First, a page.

While juggling and magic have often been closely related throughout history, there are very few examples of props that have been created that combine the two art forms. Today we’ll look at a few examples of juggling rings that also have magical elements to them.
Multiple Color Changing Rings
Color change rings have been around for many decades. Lottie Brunn and Henrico are two of the earliest jugglers I’m aware of that performed with rings that were different colors or designs on opposite sides. While juggling the rings facing sideways to the audience, a juggler catches each ring in such a way as to flip the ring during the catch and throw it with the opposite side now facing the audience. This gets a great response from the audience and has long been a popular trick.
However, in the 1970s, two sets of juggling rings were invented, created, and marketed that took the classic color change a step further, by combining juggling with magic to create rings that change color more than once. I had long searched for either of these sets for the Museum of Juggling History, and recently received not one, but both sets from the family of a deceased amateur juggler.
The first set was invented by magician, pianist, photographer, author, attorney, and CPA Sam Gainer. These were marketed as Sam Gainer’s Magical Rainbow Rings. They changed color twice, going from red to white to blue (or the other way around). You can see an ad for them below from 1979.
$90 in 1979 was very expensive, equaling $320 today. This high price resulted in Sam only ever selling four sets of the rings. However, I will attest to the fact that they are indeed very well made. I also can attest that they get quite a reaction, for when I put the a video of the routine on Facebook, it received over 3,000 views in two days.
The other mysterious color change rings were invented in the 1970s by magician and juggler Bob Blau. They changed color not just once, but three times, for a total of four colors. Here’s a description of them and their creation from the Summer 1987 Jugglers’ World Magazine:
This disconcertingly active individual (Bob Blau) has come up with perhaps the ultimate melding of magic and juggling: a four color changing ring. These three rings, changing red, blue, white, and striped cannot be manipulated by a non-juggler and could not have been conceived by a non-magician. It is the remarriage of estranged parties into the ancient “jongleur” – neither one nor the other, but the true magician/juggler. One could say that this octogenarian has literally reinvented the juggling wheel. Blau credits the original idea to fellow Texan Sam Gainer, with additional work by himself and Sam Hawkins. The idea has been in the works since 1974 and is now perfected. From the standpoint of magicians, it’s a good trick: angles are not important (but of course the juggler wants the flats facing the audience), and, although Blau would rather not have the audience closer than 10 feet to his “gimmicks,” these are stage props anyway and show best at theatre distances. The “gimmick” requires a magician’s smooth touch, a little sleight of hand that makes them unsuitable for close-up work on the street or by the untrained. From the juggler’s standpoint, they provide a startling visual surprise. Although a lay audience is pleased by the two-color change, the third comes as a surprise. And by the fourth, it’s all a mystery. The trick employs the standard turn-over in the cascade with the addition of a gimmick hidden by a little misdirection. It takes getting used to. They are constructed of a combination of wood, metal and plastic, and Blau has refined the device to make it lighter, easier to handle and more visual in motion.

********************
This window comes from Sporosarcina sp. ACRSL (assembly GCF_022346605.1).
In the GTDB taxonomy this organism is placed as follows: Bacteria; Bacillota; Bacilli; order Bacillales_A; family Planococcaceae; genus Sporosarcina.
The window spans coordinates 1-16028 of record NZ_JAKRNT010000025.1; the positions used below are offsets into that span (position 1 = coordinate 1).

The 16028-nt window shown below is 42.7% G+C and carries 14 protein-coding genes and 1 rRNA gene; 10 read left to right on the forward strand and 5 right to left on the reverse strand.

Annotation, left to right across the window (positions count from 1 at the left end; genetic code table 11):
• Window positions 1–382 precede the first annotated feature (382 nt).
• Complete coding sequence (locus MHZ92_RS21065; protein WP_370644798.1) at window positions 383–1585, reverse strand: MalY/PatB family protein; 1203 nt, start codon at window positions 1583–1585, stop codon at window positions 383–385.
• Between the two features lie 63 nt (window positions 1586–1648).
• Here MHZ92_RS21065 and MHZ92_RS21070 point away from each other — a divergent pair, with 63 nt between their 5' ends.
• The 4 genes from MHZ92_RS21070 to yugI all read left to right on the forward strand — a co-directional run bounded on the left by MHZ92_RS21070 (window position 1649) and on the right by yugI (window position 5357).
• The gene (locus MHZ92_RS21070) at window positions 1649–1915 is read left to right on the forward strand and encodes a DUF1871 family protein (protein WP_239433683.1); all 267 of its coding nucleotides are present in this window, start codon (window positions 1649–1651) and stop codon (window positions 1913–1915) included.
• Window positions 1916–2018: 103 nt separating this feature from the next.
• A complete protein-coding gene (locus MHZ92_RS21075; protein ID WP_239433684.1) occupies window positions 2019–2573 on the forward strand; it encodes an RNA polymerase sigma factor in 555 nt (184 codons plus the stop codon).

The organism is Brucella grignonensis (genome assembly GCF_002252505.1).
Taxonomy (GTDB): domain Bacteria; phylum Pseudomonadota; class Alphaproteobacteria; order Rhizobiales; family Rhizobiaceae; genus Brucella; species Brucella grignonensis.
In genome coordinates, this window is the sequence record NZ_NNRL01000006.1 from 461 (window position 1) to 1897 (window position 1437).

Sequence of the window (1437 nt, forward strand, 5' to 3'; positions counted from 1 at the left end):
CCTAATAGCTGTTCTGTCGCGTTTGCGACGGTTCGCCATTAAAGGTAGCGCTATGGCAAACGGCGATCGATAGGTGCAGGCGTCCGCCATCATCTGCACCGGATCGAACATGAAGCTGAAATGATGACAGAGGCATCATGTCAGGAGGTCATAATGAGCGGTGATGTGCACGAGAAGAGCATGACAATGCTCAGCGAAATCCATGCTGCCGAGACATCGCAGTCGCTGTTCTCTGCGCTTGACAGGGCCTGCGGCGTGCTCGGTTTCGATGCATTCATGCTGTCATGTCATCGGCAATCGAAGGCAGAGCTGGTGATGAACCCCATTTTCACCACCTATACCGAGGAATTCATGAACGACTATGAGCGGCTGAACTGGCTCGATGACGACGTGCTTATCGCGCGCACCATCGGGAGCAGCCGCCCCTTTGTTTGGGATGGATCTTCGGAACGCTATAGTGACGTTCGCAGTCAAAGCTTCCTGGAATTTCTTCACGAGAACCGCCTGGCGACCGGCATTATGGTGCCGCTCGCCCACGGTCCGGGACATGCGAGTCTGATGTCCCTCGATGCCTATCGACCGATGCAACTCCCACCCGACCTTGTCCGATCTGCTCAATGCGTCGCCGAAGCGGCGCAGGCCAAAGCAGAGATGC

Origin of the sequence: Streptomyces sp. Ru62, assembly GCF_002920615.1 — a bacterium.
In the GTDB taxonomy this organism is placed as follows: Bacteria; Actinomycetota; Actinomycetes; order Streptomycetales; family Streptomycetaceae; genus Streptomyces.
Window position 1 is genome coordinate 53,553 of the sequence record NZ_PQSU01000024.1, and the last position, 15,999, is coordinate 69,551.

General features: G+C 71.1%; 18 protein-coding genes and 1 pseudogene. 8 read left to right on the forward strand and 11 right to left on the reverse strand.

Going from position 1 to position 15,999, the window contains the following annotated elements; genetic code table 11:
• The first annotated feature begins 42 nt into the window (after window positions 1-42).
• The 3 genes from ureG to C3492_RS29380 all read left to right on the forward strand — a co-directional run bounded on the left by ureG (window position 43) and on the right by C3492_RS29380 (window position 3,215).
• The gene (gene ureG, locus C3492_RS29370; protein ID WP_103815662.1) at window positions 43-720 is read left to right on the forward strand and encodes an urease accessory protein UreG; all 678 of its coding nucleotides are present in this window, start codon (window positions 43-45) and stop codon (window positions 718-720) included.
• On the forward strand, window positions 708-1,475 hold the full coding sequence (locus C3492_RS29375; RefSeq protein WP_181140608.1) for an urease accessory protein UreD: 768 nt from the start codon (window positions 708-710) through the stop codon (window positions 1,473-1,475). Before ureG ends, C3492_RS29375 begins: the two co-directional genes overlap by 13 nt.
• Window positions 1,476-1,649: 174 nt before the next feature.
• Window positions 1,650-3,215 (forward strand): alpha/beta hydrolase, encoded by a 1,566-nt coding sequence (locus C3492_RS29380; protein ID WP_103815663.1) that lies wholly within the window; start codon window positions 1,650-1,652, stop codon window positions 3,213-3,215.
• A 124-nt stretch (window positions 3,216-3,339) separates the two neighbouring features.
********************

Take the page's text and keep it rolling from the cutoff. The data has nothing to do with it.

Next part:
The set of Bob Blau rings I received are in somewhat rough shape, making the performing of the routine less than ideal. Nevertheless, below is my attempt to show you the routine, or at least how I imagine it was done.
While I’m tempted to reveal exactly how the rings work, my magician friends have counseled me not to do so. I will say that it would be very difficult to create your own and that they are very heavy.
Johnny Lux’s Breakaway Ring
Oddly enough, these are not the only juggling rings that have been made to be used in conjunction with magic. The first is a break-apart ring that was used by Johnny Lux. You can see it below, followed by Johnny’s regular rings. These rings are now on display in the Museum of Juggling History.
Lux used it in conjunction with a volunteer. After juggling with the three regular rings, he would invite a volunteer onstage to toss in a fourth ring. Grabbing the breakaway ring in such a way to keep it together and hide the gap, he would then hand it to the unsuspecting volunteer. As soon as Johnny let go, the ring would fall apart in the volunteer’s hand.
This is very similar to the popular breakaway magic wand that you can see being used in the following video.
Linking Juggling Rings
Another set of magical juggling rings can be found in the Museum of Juggling History. The were used to perform a version of the standard linking rings trick while juggling. I’m still searching for any information about these, but they do appear to be a few decades old. They were donated by Chuck Clark, who found them in a magic store. My guess is that they were juggled facing the audience rather than the usual sideways to the audience ring juggling in order to make the gap less noticeable. Then one of the solid rings was tossed high and the juggler would link the other solid ring onto the split ring and cover the gap with their hand. Then the other hand would catch the falling ring. The audience’s attention would be drawn to the tossed ring, misdirecting them from the linking below, which they wouldn’t be expecting or looking for. I suspect a modern version of this with hidden magnets wouldn’t be difficult to make.
If you know anything more about these, please contact me.